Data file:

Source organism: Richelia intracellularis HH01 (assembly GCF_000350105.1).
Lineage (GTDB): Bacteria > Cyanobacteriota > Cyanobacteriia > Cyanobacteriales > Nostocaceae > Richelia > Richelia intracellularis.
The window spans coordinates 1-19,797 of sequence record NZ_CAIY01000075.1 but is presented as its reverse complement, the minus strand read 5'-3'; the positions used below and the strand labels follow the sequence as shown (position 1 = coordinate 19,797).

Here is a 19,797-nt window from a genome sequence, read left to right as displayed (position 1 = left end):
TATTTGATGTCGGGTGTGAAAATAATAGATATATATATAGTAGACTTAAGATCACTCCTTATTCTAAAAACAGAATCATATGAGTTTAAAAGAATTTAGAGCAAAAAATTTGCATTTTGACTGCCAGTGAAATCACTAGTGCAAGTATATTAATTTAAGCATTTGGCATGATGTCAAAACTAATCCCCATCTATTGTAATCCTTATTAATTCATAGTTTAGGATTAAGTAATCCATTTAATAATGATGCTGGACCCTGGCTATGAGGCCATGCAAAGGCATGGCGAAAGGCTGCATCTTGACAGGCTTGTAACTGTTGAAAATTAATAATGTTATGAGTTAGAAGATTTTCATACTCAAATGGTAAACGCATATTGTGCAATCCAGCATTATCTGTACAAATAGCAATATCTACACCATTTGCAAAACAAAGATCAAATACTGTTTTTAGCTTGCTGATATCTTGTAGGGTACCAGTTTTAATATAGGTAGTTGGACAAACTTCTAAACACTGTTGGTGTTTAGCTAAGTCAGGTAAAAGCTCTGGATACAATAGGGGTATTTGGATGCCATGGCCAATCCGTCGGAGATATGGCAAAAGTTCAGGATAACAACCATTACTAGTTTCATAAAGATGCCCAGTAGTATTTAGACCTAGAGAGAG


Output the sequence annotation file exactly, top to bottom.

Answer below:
Source organism: Richelia intracellularis HH01 (assembly GCF_000350105.1).
Lineage (GTDB): Bacteria > Cyanobacteriota > Cyanobacteriia > Cyanobacteriales > Nostocaceae > Richelia > Richelia intracellularis.
The window spans coordinates 1-19,797 of sequence record NZ_CAIY01000075.1 but is presented as its reverse complement, the minus strand read 5'-3'; the positions used below and the strand labels follow the sequence as shown (position 1 = coordinate 19,797).

Here is a 19,797-nt window from a genome sequence, read left to right as displayed (position 1 = left end):
TATTTGATGTCGGGTGTGAAAATAATAGATATATATATAGTAGACTTAAGATCACTCCTTATTCTAAAAACAGAATCATATGAGTTTAAAAGAATTTAGAGCAAAAAATTTGCATTTTGACTGCCAGTGAAATCACTAGTGCAAGTATATTAATTTAAGCATTTGGCATGATGTCAAAACTAATCCCCATCTATTGTAATCCTTATTAATTCATAGTTTAGGATTAAGTAATCCATTTAATAATGATGCTGGACCCTGGCTATGAGGCCATGCAAAGGCATGGCGAAAGGCTGCATCTTGACAGGCTTGTAACTGTTGAAAATTAATAATGTTATGAGTTAGAAGATTTTCATACTCAAATGGTAAACGCATATTGTGCAATCCAGCATTATCTGTACAAATAGCAATATCTACACCATTTGCAAAACAAAGATCAAATACTGTTTTTAGCTTGCTGATATCTTGTAGGGTACCAGTTTTAATATAGGTAGTTGGACAAACTTCTAAACACTGTTGGTGTTTAGCTAAGTCAGGTAAAAGCTCTGGATACAATAGGGGTATTTGGATGCCATGGCCAATCCGTCGGAGATATGGCAAAAGTTCAGGATAACAACCATTACTAGTTTCATAAAGATGCCCAGTAGTATTTAGACCTAGAGAGAG